Maryland Deathfest celebrates 10 years

But has the four-day metal celebration outgrown Sonar?

  • Mika Luttinen of Finnish Black Metal band Impaled Nazarene performs outside at the 9th annual Maryland Death Fest at Sonar in 2011.
Mika Luttinen of Finnish Black Metal band Impaled Nazarene… (Josh Sisk, Baltimore Sun )
May 23, 2012|Wesley Case

Evan Harting can't pinpoint the exact time he realized Maryland Deathfest — the annual four-day celebration of metal and its many subgenres he created with his friend Ryan Taylor — was bigger than he imagined. Those brief, surreal moments tend to come when he's wandering the sea of sweat and hair, and least expecting it.

"During certain times of the night when I'm walking around, I'm just like, 'Wow, this is really happening,'" he said.

Harting, a 27-year-old from Parkville, has reason to be surprised. Maryland Deathfest began modestly, with Harting and Taylor, 30, two friends from Parkville High School, taking a gamble that they could put on a better metal festival than one they had seen in Ohio. The duo had booked tiny local metal shows before, but nothing close to a multi-day onslaught. Now, Harting sounds like a veteran booker.

"The process is about the same every year, with just a little bit of tweaking from what we've learned from the year before and feedback," he said. "We start on the next one the week after the last one is over."

The planning continues to pay off. Judging from tickets sales, this year's Deathfest will likely see its largest turnout ever.

It kicks off Thursday in Sonar's main room, with bands such as Die Pigeon Die and Eyehategod. On Friday, it expands to its three-headed monster — two outdoor stages and one inside. Harting expects roughly 4,000 metal-heads on Friday and Saturday respectively, and "a little bit more" on Sunday.

He continues to be amazed by the festival's continued growth.

"In the beginning, I was not doing this to turn it into a crazy metal festival," Harting said. "I just take it year by year, and it seems to grow. I never expected it to happen that way."

Another surprising Deathfest element is how far fans will travel for it. Metal enthusiasts from within the United States have to surrender bragging rights to fans who had to pack passports.

"A lot of people come from Australia, New Zealand and Japan," he said. "I don't think it gets much farther than that."

That level of dedication exemplifies Maryland Deathfest's strong reputation in the global metal community. Deathfast's daily lineups are its most obvious selling point, thanks to top-tier underground acts (Napalm Death, Morbid Angel) and unique choices (Tokyo's Church of Misery, playing Sunday, blends Ozzy-era Black Sabbath with drone-metal).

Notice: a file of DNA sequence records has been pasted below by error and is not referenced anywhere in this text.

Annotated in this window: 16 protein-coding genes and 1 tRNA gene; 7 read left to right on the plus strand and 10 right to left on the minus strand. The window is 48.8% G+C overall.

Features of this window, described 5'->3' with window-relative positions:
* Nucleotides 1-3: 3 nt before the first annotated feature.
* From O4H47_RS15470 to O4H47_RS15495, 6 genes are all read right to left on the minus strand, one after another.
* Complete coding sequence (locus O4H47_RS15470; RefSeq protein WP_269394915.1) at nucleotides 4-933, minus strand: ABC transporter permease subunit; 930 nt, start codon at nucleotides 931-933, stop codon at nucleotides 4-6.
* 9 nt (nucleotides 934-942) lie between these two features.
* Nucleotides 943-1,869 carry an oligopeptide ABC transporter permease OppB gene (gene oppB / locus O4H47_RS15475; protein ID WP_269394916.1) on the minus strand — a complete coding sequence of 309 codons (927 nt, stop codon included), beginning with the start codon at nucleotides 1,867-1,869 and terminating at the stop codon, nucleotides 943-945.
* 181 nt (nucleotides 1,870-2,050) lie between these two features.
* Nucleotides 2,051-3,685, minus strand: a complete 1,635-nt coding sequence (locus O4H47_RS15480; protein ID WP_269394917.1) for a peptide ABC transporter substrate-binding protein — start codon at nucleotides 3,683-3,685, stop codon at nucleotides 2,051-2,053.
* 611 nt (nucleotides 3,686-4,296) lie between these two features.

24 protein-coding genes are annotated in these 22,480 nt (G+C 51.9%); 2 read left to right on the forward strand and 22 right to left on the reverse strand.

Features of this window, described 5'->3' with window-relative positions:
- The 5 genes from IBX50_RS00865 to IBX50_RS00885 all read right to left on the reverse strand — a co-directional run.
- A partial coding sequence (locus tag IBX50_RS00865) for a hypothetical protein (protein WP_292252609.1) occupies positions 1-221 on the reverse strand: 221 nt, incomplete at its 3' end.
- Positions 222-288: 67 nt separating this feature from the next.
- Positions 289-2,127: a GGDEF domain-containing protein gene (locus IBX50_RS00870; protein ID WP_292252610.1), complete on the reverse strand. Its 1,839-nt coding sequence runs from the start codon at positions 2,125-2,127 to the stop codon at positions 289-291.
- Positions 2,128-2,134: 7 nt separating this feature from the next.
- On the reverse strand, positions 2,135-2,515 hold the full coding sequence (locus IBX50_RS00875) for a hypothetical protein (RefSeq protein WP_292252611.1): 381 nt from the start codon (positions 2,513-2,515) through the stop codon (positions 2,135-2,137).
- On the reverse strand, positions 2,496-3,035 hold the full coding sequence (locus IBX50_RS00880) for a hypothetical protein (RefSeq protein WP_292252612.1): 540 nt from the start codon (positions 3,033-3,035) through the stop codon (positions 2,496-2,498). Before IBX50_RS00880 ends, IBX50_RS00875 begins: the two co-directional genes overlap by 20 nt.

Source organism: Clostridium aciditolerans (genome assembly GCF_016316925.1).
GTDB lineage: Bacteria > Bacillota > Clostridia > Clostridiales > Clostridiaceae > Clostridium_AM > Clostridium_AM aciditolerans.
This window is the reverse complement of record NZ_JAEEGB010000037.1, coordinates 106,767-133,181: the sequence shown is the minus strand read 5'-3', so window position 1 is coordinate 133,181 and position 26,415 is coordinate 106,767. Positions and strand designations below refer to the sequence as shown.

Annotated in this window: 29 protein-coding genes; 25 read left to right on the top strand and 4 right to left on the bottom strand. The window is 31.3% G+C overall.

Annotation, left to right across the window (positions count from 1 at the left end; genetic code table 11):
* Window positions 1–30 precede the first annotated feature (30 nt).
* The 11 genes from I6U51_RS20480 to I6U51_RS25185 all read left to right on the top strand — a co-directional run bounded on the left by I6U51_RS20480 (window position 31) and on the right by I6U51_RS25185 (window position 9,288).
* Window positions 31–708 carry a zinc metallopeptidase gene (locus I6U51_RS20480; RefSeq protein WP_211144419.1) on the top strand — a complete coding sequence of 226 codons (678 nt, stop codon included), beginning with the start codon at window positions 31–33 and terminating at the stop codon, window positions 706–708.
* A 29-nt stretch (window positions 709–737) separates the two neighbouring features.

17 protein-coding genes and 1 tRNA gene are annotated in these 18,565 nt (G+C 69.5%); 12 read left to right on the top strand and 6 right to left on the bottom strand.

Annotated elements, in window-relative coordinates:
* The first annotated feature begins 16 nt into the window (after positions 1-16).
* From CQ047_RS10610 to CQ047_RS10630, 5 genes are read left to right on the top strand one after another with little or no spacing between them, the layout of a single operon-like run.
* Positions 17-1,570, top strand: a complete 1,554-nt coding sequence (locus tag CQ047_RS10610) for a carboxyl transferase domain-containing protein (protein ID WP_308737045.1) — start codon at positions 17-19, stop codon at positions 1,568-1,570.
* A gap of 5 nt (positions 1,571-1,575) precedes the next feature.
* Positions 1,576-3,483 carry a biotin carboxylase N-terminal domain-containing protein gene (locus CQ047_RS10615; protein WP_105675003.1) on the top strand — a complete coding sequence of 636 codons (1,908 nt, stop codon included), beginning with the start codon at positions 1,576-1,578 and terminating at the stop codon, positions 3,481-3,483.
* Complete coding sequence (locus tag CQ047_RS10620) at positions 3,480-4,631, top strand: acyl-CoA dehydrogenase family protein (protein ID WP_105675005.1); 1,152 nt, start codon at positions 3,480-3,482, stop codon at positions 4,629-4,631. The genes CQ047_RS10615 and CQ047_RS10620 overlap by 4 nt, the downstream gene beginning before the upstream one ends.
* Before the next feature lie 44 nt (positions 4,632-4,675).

But out of the 60-plus acts playing this year's Deathfest, the biggest draw, according to Harting, could be Electric Wizard, the esoteric English doom-metal quartet that hasn't played America in more than a decade.

"They don't do a whole lot, especially in the States, so it's going to be a rare appearance," he said.

Landing a band as rare as Electric Wizard is just the latest example of Deathfest's growth and reach. Harting says that after this year's festival, he and Taylor will decide whether it's time to leave Sonar (where it has been since 2006) for a larger, all-outdoors venue.

"It's something we've definitely been thinking about in the back of our minds the past couple years," he said.

Trey Williams, drummer for Upper Marlboro metal group Dying Fetus, will play his second Deathfest on Thursday. He says Deathfest fans appreciate Harting and Taylor keeping the festival "exclusive" by booking bands not heard on 98 Rock.

"They've got their niche and it's working," Williams said. "There's a risk of taking the next step up and you possibly alienate your fans. It being such a small festival, it makes people clamor to get there."

If Maryland Deathfest leaves Sonar, there will likely be opportunities to book bigger, more mainstream metal acts. But toss around some names — say, Metallica or Iron Maiden — and Harting gets uncomfortable.

"We're booking somewhat bigger bands but they're still underground," he said. "I never want to lose that feel. … At least for now, I would rather keep it the way it is. You don't see Slipknot on [the bill] and the people that go appreciate that."

If you go

Maryland Deathfest takes place Thursday-Sunday at Sonar, 407 E. Saratoga St. Godflesh, Morbid Angel and many more will perform. Doors open on Thursday at 4 p.m. Ticket prices vary. Go to

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